TOLEDO, Ohio — The attached video originally aired April 6, 2022.
Dozens of Maumee Valley Country Day students walked out of their classes Thursday to protest Ohio House Bill 616.
The bill has been compared to legislation recently enacted in Florida, commonly referred to by critics as the “Don’t Say Gay” bill.
Both students and adults were seen participating in the 45-minute demonstration.
If passed, Ohio educators would be banned from teaching about sexual orientation or gender identity in kindergarten through third grade. For students in fourth through twelfth grade, it would require that teaching to be age or developmentally appropriate.
Scott DiMauro, president of the Ohio Education Association, said last month that he had serious concerns about how HB 616 would change the classroom environment.
"Imagine a scenario where you have a teacher who is teaching a lesson with primary level students about family, community and neighborhood, and you have a child in the class who mentions that she happens to have two moms or two dads. Under the language of the bill, it's not clear whether the educator would have the responsibility to shut that conversation down," DiMauro said.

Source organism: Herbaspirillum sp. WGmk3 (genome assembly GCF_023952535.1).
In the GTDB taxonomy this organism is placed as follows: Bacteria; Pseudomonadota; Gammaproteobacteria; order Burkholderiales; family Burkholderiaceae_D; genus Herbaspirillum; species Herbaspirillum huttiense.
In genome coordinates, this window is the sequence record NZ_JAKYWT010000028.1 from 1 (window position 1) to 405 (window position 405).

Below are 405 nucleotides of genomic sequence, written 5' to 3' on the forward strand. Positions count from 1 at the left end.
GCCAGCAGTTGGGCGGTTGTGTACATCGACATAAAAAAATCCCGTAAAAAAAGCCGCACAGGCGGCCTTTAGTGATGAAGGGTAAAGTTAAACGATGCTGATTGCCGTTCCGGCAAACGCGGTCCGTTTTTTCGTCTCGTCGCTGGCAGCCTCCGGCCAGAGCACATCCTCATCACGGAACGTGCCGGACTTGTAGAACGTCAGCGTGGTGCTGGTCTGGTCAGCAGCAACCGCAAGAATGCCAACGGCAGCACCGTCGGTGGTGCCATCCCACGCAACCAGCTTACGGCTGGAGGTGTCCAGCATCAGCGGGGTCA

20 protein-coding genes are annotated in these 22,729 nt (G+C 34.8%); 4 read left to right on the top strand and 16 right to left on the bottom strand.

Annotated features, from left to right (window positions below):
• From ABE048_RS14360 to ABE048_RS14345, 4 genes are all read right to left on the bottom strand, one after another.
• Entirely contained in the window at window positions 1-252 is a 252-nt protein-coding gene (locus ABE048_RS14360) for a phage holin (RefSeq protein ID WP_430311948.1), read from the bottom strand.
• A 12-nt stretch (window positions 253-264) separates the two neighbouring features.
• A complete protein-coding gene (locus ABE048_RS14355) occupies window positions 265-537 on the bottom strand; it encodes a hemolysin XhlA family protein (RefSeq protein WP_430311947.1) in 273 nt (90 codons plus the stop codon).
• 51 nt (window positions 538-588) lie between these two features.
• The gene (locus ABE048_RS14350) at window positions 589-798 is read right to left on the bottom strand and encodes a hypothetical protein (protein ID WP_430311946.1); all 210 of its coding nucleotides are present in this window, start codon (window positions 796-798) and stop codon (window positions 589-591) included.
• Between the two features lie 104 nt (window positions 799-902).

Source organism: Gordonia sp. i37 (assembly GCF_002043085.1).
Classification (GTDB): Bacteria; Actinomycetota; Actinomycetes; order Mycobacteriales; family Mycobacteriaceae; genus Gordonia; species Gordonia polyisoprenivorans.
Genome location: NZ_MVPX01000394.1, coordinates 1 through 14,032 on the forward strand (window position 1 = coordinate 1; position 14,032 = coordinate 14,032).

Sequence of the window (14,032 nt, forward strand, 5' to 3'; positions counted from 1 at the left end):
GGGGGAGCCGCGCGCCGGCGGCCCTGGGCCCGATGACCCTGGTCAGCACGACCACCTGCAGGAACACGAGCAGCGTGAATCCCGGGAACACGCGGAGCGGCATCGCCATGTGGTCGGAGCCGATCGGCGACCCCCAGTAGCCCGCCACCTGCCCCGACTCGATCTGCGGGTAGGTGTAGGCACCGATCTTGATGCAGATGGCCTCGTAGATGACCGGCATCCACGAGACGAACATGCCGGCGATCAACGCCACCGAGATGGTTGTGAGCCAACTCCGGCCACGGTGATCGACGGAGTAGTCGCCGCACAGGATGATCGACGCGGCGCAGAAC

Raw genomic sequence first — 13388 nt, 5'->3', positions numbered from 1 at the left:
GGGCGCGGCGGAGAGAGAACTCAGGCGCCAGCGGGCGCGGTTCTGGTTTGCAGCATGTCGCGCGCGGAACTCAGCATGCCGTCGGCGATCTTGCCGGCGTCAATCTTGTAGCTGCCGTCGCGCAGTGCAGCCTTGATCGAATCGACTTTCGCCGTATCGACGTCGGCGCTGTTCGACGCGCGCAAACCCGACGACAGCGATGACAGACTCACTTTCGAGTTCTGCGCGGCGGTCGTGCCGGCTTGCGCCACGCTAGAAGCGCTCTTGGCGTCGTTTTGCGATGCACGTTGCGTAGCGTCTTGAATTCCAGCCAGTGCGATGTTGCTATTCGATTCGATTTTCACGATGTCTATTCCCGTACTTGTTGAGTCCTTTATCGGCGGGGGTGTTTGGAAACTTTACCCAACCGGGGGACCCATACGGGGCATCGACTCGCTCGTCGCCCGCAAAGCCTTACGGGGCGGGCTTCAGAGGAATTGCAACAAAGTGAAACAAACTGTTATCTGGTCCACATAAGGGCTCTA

The proposal would also ban the teaching of “divisive or inherently racist concepts," including critical race theory, an academic framework centered on the idea that racism is systemic in the country's institutions.
That prohibition mimics other bills pending in the Ohio Legislature that would bar schools from compelling teachers to affirm a belief in the systemic nature of racism or “the multiplicity or fluidity of gender identities.”
Co-sponsors of the bill, Ohio Representatives Mike Loychik (R-Bazetta) and Jean Schmidt (R-Loveland), said they believe these discussions belong outside of school walls.
"Curriculum about gender identity and sexuality has no place in K-3 classrooms, period. That's why I just introduced a bill to ban curriculum about sexuality and gender identity until 3rd grade in Ohio," Loychick said.
Schmidt said the goal of the legislation is to empower parents.
"The classroom is a place that seeks answers for our children without political activism. Parents deserve and should be provided a say in what is taught to their children in schools. The intent of this bill is to provide them with the tools to be able to see what their child is being taught," she said.